. . . In short Congress has determined that habeas corpus is the appropriate remedy for state prisoners attacking the validity of the fact or length of their confinement, and that specific determination must override the general terms of Sec. 1983.
Id. at 489-490, 93 S.Ct. at 1836 (emphasis added).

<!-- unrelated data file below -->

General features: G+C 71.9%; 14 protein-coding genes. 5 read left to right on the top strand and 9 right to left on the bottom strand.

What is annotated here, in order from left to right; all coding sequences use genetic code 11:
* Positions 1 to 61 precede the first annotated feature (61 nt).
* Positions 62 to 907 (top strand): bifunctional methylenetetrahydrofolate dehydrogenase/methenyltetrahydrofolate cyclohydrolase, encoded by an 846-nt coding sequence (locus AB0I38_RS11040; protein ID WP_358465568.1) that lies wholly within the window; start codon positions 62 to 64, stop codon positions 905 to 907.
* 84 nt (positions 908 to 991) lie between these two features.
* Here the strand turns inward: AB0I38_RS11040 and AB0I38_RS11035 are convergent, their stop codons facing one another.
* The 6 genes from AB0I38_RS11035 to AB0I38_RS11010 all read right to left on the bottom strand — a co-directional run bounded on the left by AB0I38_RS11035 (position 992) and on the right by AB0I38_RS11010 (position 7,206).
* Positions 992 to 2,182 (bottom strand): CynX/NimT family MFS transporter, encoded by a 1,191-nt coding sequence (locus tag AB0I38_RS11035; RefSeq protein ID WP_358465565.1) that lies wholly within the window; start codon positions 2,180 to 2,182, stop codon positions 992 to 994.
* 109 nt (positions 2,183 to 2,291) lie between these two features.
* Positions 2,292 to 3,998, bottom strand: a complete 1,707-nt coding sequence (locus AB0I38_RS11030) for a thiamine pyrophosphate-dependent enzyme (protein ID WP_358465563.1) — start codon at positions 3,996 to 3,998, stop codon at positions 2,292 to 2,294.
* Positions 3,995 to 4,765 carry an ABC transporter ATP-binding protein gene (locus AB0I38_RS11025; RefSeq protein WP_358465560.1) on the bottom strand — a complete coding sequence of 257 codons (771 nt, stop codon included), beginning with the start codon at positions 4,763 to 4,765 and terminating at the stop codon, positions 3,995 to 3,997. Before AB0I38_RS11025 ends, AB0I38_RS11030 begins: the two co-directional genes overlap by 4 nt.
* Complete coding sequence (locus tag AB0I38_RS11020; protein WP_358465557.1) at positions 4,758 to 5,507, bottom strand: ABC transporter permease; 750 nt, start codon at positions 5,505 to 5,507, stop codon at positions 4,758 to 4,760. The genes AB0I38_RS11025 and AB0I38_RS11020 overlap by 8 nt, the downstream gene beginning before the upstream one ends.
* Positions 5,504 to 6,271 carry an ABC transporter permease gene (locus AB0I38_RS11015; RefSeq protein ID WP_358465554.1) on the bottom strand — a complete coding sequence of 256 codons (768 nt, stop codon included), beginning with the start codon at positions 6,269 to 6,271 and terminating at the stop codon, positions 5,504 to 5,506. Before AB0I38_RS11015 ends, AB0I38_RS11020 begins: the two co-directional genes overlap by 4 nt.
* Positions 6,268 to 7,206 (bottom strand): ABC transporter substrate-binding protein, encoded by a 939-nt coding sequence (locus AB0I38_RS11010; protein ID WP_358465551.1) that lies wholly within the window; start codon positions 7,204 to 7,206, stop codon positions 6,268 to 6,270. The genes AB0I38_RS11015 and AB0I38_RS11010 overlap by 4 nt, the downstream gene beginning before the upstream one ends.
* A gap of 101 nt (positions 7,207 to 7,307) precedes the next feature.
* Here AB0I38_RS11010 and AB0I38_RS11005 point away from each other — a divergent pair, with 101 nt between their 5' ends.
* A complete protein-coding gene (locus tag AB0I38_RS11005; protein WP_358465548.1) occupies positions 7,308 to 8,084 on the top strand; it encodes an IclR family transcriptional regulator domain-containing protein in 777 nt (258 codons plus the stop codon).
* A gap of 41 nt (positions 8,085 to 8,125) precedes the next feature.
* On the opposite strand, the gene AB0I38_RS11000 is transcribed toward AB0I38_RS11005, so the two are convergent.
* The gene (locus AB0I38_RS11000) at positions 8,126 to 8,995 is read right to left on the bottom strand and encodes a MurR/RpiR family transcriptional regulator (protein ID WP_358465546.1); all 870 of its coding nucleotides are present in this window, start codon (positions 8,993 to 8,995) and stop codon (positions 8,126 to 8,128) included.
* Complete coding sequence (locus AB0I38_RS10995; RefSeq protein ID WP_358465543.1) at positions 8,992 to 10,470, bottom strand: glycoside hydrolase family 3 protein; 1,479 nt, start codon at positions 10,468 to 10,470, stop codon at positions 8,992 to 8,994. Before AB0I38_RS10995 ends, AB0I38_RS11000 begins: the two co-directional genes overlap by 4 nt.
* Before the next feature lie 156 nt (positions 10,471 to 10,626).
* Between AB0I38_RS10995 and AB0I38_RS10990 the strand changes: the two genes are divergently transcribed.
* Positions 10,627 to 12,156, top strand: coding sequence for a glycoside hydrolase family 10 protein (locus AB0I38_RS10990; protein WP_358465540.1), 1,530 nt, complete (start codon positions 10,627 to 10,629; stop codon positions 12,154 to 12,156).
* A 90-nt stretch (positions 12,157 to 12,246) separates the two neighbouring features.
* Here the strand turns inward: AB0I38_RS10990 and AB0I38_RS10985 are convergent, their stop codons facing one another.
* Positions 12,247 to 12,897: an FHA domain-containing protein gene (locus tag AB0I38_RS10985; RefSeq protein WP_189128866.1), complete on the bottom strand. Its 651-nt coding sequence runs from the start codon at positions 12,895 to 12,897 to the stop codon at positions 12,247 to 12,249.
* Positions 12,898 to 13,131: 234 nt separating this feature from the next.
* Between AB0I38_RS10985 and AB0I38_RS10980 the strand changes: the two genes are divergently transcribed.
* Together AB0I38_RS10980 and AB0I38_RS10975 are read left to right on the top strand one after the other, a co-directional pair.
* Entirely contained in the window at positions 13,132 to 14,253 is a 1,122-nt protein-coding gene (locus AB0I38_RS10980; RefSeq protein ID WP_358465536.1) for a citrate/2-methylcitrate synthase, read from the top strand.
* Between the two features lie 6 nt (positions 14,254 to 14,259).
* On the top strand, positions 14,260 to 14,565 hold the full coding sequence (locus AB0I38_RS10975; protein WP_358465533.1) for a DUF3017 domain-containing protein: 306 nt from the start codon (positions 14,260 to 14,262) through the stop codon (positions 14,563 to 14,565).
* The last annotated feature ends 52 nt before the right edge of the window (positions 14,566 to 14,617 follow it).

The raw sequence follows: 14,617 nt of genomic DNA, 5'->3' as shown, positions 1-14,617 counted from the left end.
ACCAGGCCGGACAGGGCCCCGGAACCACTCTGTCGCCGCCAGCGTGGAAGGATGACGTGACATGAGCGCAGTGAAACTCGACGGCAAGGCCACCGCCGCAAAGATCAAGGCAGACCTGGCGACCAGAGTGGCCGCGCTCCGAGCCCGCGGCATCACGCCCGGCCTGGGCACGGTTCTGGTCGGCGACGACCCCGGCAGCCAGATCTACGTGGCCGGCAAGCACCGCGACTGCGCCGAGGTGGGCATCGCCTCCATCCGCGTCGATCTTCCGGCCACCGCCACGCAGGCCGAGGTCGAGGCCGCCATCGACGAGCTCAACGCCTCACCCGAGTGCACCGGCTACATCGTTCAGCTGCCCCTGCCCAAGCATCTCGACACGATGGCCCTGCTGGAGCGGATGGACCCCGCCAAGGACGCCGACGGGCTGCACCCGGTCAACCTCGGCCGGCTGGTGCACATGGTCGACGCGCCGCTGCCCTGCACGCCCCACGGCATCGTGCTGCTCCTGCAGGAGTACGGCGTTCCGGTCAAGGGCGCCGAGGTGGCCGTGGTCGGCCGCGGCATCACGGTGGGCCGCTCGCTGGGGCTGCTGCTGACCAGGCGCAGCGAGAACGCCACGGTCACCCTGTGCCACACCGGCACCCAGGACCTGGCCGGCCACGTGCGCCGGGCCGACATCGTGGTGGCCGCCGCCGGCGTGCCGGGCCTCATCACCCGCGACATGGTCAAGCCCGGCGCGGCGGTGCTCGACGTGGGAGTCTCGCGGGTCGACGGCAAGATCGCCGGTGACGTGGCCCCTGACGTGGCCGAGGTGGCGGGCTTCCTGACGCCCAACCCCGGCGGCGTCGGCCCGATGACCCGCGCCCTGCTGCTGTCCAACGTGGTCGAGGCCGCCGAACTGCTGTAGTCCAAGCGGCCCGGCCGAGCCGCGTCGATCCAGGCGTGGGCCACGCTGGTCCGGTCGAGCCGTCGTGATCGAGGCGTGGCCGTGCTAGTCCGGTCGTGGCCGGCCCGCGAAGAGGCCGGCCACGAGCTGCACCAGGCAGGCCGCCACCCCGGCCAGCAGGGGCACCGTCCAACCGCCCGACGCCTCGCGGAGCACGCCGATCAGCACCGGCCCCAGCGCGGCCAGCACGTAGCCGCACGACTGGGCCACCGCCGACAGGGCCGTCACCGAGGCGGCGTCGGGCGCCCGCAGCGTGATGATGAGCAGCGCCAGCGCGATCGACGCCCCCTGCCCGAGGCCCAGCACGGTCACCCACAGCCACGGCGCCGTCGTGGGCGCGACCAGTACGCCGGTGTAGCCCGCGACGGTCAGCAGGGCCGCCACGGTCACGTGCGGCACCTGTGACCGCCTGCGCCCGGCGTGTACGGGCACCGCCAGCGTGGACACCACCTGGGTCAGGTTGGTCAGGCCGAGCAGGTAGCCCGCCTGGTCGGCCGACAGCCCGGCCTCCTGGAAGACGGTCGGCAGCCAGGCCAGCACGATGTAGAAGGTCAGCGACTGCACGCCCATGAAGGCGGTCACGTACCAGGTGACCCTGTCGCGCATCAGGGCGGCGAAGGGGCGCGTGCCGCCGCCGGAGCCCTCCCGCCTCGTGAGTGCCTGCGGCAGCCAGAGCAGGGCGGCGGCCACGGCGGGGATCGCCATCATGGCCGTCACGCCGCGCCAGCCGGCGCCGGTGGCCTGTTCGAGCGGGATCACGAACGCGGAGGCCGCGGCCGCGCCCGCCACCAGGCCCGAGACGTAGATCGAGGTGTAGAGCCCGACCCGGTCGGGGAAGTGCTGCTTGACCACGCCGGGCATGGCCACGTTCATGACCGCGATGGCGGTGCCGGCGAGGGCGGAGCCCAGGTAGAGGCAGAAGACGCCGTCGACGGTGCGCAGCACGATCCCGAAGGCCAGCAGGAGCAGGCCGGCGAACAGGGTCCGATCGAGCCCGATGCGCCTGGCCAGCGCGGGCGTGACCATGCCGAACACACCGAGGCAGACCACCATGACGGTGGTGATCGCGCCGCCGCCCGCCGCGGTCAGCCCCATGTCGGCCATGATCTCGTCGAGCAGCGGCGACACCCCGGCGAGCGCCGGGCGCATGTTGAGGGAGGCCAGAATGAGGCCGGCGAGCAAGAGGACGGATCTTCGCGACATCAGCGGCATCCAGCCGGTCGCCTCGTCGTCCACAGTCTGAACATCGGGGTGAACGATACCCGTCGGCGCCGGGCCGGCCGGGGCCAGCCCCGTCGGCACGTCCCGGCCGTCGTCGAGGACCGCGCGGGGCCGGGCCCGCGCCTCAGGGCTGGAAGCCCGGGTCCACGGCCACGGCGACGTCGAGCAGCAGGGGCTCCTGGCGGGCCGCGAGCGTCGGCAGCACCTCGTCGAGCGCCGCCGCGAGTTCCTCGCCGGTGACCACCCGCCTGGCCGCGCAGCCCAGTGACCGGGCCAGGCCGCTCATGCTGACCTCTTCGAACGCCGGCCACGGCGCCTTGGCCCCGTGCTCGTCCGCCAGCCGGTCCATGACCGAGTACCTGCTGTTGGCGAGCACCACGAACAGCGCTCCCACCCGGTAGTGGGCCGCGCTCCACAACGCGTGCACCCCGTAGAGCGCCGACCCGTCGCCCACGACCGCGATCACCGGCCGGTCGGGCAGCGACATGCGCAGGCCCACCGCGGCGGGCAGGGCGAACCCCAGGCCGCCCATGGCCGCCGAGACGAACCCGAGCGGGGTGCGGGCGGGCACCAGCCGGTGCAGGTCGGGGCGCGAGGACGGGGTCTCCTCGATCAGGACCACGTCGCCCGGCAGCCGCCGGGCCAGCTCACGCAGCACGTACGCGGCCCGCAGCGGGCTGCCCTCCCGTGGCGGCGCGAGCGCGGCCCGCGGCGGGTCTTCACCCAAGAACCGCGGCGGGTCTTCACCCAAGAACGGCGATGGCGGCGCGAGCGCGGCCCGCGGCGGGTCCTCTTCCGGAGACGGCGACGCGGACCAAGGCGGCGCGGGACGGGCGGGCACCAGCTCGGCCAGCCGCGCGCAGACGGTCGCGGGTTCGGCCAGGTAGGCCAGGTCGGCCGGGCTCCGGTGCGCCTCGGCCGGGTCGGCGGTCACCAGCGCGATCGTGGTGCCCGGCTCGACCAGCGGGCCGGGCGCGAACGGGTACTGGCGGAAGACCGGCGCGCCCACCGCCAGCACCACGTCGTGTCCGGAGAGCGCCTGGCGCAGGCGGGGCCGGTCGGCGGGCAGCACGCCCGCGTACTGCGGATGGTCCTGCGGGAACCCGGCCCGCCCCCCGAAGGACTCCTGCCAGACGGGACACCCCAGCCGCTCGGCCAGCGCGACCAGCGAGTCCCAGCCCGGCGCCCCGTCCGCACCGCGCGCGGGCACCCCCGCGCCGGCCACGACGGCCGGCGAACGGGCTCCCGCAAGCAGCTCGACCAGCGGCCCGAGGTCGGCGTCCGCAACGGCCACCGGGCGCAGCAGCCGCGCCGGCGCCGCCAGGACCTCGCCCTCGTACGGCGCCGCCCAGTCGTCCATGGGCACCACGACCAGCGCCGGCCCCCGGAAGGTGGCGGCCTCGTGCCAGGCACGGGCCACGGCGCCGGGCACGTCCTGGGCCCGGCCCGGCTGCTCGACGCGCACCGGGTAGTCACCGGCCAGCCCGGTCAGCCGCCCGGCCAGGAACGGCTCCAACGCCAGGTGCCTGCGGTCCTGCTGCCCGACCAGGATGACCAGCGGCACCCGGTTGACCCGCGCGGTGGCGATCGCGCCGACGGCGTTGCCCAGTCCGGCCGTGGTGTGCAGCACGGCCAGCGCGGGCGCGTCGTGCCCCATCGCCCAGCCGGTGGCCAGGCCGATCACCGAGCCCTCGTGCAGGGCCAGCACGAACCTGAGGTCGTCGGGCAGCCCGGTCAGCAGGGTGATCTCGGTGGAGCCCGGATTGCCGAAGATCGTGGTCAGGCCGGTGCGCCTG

Turning then to Hartmann's claim for relief, we are bound by Preiser to hold that insofar as he seeks to challenge the fact or duration of his confinement his remedy is in habeas corpus and cannot be entertained in this action, for want of exhaustion of state remedies. Other relief demanded included: (1) to have dismissed defendants-appellees Hursh, Sheppard and Lightburn along with Scott and Gaffney enjoined from enforcing the Interstate Compact on Mental Health and regulations thereunder to cause the involuntary transfer of Hartmann or members of his class from another state to the State of Minnesota; (2) to compel them to discharge him from the Minnesota Security Hospital; and (3) to provide free transportation to Littleton, Colorado, pendente lite. Further, Hartmann sought a declaratory judgment that the Interstate Compact on Mental Health statute and regulations thereunder were unconstitutional on their face or as applied. The holding in Preiser precludes the federal court at this time from entertaining Hartmann's prayer for release. The only appropriate and permissible avenue for such relief is by habeas corpus.